White matter lesions characterise brain involvement in moderate to severe chronic obstructive pulmonary disease, but cerebral atrophy does not

Catherine A Spilling, Paul W Jones, James W Dodd, Thomas R Barrick

Research output: Contribution to journalArticle (Academic Journal)peer-review

21 Citations (Scopus)


BACKGROUND: Brain pathology is relatively unexplored in chronic obstructive pulmonary disease (COPD). This study is a comprehensive investigation of grey matter (GM) and white matter (WM) changes and how these relate to disease severity and cognitive function.

METHODS: T1-weighted and fluid-attenuated inversion recovery images were acquired for 31 stable COPD patients (FEV1 52.1% pred., PaO2 10.1 kPa) and 24 age, gender-matched controls. T1-weighted images were segmented into GM, WM and cerebrospinal fluid (CSF) tissue classes using a semi-automated procedure optimised for use with this cohort. This procedure allows, cohort-specific anatomical features to be captured, white matter lesions (WMLs) to be identified and includes a tissue repair step to correct for misclassification caused by WMLs. Tissue volumes and cortical thickness were calculated from the resulting segmentations. Additionally, a fully-automated pipeline was used to calculate localised cortical surface and gyrification. WM and GM tissue volumes, the tissue volume ratio (indicator of atrophy), average cortical thickness, and the number, size, and volume of white matter lesions (WMLs) were analysed across the whole-brain and regionally - for each anatomical lobe and the deep-GM. The hippocampus was investigated as a region-of-interest. Localised (voxel-wise and vertex-wise) variations in cortical gyrification, GM density and cortical thickness, were also investigated. Statistical models controlling for age and gender were used to test for between-group differences and within-group correlations. Robust statistical approaches ensured the family-wise error rate was controlled in regional and local analyses.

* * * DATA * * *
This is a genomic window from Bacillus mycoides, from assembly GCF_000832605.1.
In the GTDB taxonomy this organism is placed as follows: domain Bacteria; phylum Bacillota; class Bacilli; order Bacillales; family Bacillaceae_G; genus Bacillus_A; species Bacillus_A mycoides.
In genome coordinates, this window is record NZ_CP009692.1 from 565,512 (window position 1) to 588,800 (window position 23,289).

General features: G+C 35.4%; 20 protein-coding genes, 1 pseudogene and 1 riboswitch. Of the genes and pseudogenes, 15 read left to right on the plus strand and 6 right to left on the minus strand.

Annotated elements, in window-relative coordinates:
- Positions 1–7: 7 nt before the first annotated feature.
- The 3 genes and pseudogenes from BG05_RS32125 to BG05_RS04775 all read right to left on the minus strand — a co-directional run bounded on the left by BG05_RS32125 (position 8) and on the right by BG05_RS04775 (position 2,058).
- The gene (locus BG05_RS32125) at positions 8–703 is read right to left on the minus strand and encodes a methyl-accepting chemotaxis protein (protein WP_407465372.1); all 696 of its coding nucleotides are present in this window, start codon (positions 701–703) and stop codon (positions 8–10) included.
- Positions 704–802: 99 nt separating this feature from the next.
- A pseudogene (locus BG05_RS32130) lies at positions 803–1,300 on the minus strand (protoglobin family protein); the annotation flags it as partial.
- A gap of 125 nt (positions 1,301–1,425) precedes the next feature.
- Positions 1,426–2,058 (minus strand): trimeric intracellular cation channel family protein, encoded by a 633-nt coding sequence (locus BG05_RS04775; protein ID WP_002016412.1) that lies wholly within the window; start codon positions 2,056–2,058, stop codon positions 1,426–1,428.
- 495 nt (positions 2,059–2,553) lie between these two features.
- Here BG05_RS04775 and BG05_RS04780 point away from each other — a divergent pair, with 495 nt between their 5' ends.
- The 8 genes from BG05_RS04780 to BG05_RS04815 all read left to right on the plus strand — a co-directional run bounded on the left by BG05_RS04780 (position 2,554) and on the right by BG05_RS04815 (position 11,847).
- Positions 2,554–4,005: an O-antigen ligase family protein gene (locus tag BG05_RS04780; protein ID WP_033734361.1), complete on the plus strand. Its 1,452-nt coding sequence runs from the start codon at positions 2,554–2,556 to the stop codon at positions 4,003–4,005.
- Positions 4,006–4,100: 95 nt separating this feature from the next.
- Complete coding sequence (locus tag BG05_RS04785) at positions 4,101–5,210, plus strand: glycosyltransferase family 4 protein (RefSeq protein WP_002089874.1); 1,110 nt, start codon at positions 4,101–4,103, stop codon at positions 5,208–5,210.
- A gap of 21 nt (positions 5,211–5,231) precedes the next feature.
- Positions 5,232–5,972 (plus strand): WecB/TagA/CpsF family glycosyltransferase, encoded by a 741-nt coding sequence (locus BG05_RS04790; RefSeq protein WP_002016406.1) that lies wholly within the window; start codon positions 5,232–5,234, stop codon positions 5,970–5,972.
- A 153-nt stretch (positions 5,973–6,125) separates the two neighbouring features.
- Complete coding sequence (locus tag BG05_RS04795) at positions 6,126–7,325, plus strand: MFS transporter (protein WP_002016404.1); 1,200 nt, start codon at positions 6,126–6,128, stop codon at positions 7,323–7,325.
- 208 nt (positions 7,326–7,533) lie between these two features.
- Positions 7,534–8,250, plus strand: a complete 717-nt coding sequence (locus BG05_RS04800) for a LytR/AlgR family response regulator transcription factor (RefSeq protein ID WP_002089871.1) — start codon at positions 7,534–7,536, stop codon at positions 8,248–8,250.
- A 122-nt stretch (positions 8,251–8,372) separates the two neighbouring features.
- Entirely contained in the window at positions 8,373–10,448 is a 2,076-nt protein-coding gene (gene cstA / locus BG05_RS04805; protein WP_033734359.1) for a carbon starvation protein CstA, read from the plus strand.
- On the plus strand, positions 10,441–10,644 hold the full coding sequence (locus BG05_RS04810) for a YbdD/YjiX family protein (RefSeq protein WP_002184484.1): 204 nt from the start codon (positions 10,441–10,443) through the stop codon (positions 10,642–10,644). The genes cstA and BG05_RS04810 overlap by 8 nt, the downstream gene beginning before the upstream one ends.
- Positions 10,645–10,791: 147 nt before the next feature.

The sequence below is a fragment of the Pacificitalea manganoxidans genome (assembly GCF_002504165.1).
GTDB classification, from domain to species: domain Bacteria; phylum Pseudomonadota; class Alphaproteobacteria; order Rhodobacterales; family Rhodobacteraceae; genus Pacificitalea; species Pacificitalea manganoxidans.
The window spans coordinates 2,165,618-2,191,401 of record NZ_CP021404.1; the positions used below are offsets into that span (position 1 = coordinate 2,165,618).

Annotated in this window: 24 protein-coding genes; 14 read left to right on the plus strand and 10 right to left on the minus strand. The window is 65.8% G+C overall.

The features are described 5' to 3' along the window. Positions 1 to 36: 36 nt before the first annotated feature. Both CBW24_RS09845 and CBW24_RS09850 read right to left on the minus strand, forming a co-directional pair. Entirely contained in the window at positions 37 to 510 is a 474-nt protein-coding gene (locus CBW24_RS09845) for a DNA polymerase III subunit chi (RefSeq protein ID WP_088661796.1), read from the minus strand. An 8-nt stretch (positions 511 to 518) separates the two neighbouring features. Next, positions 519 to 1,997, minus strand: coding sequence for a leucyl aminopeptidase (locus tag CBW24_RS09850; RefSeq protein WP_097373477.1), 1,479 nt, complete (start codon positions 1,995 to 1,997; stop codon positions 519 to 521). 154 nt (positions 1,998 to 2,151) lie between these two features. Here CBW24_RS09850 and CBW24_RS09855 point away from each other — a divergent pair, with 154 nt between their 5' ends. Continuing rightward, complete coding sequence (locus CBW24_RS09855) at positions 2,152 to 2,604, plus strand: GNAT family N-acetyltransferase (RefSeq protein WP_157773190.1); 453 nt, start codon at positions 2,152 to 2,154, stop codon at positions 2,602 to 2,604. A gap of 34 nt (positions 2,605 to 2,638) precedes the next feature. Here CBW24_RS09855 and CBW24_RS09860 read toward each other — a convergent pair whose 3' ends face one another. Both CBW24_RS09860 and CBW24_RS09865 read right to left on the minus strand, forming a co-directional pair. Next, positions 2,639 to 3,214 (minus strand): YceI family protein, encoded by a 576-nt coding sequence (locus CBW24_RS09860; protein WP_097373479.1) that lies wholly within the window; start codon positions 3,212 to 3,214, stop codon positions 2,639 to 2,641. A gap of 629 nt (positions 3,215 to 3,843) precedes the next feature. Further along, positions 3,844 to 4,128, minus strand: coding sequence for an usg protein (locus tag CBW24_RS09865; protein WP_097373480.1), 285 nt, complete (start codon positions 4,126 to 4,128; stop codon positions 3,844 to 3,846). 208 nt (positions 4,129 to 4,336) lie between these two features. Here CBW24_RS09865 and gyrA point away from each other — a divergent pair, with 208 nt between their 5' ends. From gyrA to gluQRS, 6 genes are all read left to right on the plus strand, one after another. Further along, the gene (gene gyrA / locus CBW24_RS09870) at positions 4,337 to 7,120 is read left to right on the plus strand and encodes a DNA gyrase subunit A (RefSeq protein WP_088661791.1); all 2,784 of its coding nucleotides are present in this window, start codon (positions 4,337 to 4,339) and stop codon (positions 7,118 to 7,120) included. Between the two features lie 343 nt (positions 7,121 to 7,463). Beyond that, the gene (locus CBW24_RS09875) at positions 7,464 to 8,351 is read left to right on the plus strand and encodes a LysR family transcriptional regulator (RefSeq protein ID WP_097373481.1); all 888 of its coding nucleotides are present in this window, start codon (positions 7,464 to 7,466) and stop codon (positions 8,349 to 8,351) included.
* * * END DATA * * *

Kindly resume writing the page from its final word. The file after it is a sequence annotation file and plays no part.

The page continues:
RESULTS: There were no significant differences in global, regional, or local measures of GM between patients and controls, however, patients had an increased volume (p = 0.02) and size (p = 0.04) of WMLs. In patients, greater normalised hippocampal volume positively correlated with exacerbation frequency (p = 0.04), and greater WML volume was associated with worse episodic memory (p = 0.05). A negative relationship between WML and FEV1 % pred. approached significance (p = 0.06).

CONCLUSIONS: There was no evidence of cerebral atrophy within this cohort of stable COPD patients, with moderate airflow obstruction. However, there were indications of WM damage consistent with an ischaemic pathology. It cannot be concluded whether this represents a specific COPD, or smoking-related, effect.

Original languageEnglish
Pages (from-to)92
JournalBMC Pulmonary Medicine
Issue number1
Publication statusPublished - 19 Jun 2017


  • Aged
  • Atrophy/diagnostic imaging
  • Cerebrum/diagnostic imaging
  • Cognition
  • Female
  • Forced Expiratory Volume
  • Gray Matter/diagnostic imaging
  • Hippocampus/diagnostic imaging
  • Humans
  • Magnetic Resonance Imaging
  • Male
  • Memory, Episodic
  • Middle Aged
  • Neuroimaging
  • Organ Size
  • Pulmonary Disease, Chronic Obstructive/complications
  • Severity of Illness Index
  • White Matter/diagnostic imaging


Dive into the research topics of 'White matter lesions characterise brain involvement in moderate to severe chronic obstructive pulmonary disease, but cerebral atrophy does not'. Together they form a unique fingerprint.

Cite this